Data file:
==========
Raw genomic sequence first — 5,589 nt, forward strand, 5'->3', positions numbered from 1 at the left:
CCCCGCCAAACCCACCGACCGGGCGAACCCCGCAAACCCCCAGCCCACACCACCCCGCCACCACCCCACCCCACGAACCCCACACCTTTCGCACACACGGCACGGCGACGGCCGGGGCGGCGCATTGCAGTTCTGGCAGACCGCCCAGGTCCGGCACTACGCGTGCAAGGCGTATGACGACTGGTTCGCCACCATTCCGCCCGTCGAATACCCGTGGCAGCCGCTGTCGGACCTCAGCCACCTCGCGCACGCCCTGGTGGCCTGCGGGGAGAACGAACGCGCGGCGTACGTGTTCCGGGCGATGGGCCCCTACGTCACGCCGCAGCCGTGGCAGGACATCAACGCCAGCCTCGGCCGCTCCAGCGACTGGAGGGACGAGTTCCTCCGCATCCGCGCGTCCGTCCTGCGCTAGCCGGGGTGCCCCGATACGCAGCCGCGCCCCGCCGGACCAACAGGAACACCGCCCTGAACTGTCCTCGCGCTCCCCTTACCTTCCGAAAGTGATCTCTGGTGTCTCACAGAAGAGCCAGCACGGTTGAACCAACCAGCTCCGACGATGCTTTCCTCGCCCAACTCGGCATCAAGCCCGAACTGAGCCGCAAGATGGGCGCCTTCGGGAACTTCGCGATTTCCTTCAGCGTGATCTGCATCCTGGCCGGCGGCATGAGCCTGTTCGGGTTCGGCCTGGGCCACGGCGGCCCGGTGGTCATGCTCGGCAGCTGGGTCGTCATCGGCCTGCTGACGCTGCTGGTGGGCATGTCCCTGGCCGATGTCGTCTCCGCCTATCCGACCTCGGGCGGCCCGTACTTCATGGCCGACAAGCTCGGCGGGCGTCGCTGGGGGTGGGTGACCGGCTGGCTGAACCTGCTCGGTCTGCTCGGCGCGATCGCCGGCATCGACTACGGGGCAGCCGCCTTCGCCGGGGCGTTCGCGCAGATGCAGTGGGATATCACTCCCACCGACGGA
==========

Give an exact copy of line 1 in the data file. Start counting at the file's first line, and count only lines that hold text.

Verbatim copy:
Raw genomic sequence first — 5,589 nt, forward strand, 5'->3', positions numbered from 1 at the left: